Understanding Graffiti: Multidisciplinary Studies from Prehistory to Present utilizes a variety of case studies to explore the various techniques and meanings behind graffiti and opens up spaces to further explore this phenomenon, in essence building a theoretical case against Glazer’s “broken windows” theory. Understanding Graffiti resonates with my own work on development and dispossession of property and place in the context of towns taken through government action in the Ukraine (Chernobyl, Pripyat) and the United States (Pennsylvania: Centralia, and Delaware Water Gap National Recreation Area (DWGNRA)). In each of these sites, graffiti is ubiquitous although the way I interpret its impacts and meanings varies depending upon the context.
Figure 1 Reviewer’s photo of abandoned highway in Centralia, Pennsylvania
While I read graffiti in DWGNRA in a manner akin to Glazer’s 1979 “broken window” theory of decay (discussed in Understanding Graffiti on pp.124, 174, 197, 219-220). In contrast, I view graffiti in Pripyat as a space of play and social commentary. In the space between is the graffiti in Centralia (see Figure 1).
The contributors and editors to Understanding Graffiti seek to highlight the agency and artistry of those who produce graffiti highlighting the importance of studying the phenomena of graffiti production, interpretation, and commodification from a multitude of disciplinary perspectives. Graffiti serves as a sometimes preserved, oft fleeting visual and visceral record of contesting claims. As the editors maintain, graffiti is produced for a variety of reasons with the intent that it will be viewed and hence communicate specific messages to a particular audience or all of society. The volume provides a solid review of the reasons, uses, and interpretations of graffiti in a variety of multicultural and temporal contexts. The editors begin with an overview and provide subsequent introductions to the four sections of Understanding Graffiti: Section I Understanding the Function of Graffiti, Section II Understanding the Form & Context of Graffiti, Section III Understanding Graffiti as a Witness to History, and Section IV Understanding the Politics of Graffiti. Below, I briefly highlight the contents of these four sections and fifteen chapters before concluding with some specific questions and my overall impression of Understanding Graffiti.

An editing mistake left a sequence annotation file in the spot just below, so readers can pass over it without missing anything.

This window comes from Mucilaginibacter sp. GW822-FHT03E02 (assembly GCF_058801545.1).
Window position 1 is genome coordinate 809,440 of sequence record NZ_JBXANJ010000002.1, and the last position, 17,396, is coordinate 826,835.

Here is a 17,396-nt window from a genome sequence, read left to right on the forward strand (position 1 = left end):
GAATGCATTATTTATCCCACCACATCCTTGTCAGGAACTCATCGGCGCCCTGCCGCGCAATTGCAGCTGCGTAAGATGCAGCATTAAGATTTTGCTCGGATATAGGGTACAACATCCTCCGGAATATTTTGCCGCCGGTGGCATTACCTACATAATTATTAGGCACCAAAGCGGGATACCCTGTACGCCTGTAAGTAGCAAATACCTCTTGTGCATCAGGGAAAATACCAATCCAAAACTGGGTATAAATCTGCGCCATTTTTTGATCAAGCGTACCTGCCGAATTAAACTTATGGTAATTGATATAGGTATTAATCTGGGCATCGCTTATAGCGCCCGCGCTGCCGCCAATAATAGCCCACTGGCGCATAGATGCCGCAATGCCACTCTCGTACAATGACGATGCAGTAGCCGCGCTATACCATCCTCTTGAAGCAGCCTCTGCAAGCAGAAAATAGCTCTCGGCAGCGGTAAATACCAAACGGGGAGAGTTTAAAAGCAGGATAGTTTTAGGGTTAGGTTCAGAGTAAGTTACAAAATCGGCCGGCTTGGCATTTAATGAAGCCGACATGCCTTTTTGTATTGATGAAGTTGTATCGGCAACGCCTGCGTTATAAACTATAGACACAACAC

Section I considers the various functions of graffiti as an exchange of ideas, historical record, and site of resistance. Rodriguez (Chapter 1) and Meade (Chapter 2) note that, “inscriptions from bathroom walls transform a private and anonymous environment into a meeting place mediated by a wall, where often-serious concerns are honestly expressed” (p. 18). While graffiti on contemporary bathroom walls is relatively short lived, those appearing on the frescoes of an Italian church have endured over generations and serve as a source of historical information about every day happenings, as well as events of greater consequence (Plesch, chapter 3). Lennon (Chapter 4) considers the reach of ‘conflict graffiti’ appearing during the Arab Spring, engaging not only those passing by on the street, but also a global audience through images of the graffiti circulating over the internet which reflected the passion, humor, and determination of the Egyptian protesters.” (p.63).